28. 28.
    McMahon JM, Tortu S, Torres L, Pouget ER, Hamid R. Recruitment of heterosexual couples in public health research: a study protocol. BMC Med Res Methodol. 2003;3:24.PubMedCrossRefGoogle Scholar
  29. 29.
    Centers for Disease Control and Prevention. RESPECT-2 – single session counseling protocol–rapid test 2007. Last accessed date 18 June 2011.
  30. 30.
    Metcalf CA, Douglas JM Jr, Malotte CK, Cross H, Dillon BA, Paul SM, et al. Relative efficacy of prevention counseling with rapid and standard HIV testing: a randomized, controlled trial (RESPECT-2). Sex Transm Dis. 2005;32(2):130–8.PubMedCrossRefGoogle Scholar
  31. 31.
    Wu E, El-Bassel N, Witte SS, Gilbert L, Chang M, Morse P. Enrollment of minority women and their main sexual partners in an HIV/STI prevention trial. AIDS Educ Prev. 2005;17(1):41–52.PubMedCrossRefGoogle Scholar
  32. 32.
    Ghanem KG, Hutton HE, Zenilman JM, Zimba R, Erbelding EJ. Audio computer assisted self interview and face to face interview modes in assessing response bias among STD clinic patients. Sex Transm Infect. 2005;81(5):421–5.PubMedCrossRefGoogle Scholar
  33. 33.
    Newman JC, Des Jarlais DC, Turner CF, Gribble J, Cooley P, Paone D. The differential effects of face-to-face and computer interview modes. Am J Public Health. 2002;92(2):294–7.PubMedCrossRefGoogle Scholar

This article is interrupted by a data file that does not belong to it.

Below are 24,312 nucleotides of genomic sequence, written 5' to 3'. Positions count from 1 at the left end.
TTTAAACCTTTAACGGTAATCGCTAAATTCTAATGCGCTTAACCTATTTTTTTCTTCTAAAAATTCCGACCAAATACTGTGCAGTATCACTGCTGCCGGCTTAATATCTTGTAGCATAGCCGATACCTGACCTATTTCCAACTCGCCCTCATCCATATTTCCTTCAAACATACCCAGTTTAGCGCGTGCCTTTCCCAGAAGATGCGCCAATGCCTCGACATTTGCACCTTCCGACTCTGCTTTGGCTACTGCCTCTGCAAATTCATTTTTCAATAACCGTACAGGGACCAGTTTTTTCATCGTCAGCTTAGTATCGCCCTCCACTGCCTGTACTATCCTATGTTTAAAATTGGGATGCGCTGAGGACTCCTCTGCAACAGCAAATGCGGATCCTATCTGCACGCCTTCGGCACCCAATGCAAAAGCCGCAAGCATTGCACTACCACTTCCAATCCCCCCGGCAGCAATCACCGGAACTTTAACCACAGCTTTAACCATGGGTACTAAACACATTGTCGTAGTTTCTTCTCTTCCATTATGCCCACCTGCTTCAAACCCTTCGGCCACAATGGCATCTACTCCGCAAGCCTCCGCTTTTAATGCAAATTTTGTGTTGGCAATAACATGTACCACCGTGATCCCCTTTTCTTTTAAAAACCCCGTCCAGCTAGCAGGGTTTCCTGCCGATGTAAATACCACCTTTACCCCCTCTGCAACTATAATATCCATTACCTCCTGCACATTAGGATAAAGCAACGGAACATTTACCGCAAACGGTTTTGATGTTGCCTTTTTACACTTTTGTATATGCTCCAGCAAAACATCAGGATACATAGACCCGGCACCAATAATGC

34. 34.
    Williams ML, Freeman RC, Bowen AM, Zhao Z, Elwood WN, Gordon C, et al. A comparison of the reliability of self-reported drug use and sexual behaviors using computer-assisted versus face-to-face interviewing. AIDS Educ Prev. 2000;12(3):199–213.PubMedGoogle Scholar
  35. 35.
    Stall R, Purcell DW. Intertwining epidemics: a review of research on substance use among men who have sex with men and its connection to the AIDS epidemic. AIDS Behav. 2000;4(2):181–92.CrossRefGoogle Scholar

Copyright information

© Springer Science+Business Media, LLC 2011

Authors and Affiliations

  • Elwin Wu
    • 1
  • Nabila El-Bassel
    • 1
  • L. Donald McVinney
    • 2
  • Leona Hess
    • 1
  • Robert H. Remien
    • 3
  • Mahnaz Charania
    • 4
  • Gordon Mansergh
    • 4
  1. 1.Social Intervention GroupColumbia University School of Social WorkNew YorkUSA
  2. 2.Harlem UnitedNew YorkUSA
  3. 3.HIV Center for Clinical and Behavioral StudiesNew York State Psychiatric Institute and Columbia UniversityNew YorkUSA
  4. 4.Division of HIV/AIDS PreventionCenters for Disease Control and PreventionAtlantaUSA

Personalised recommendations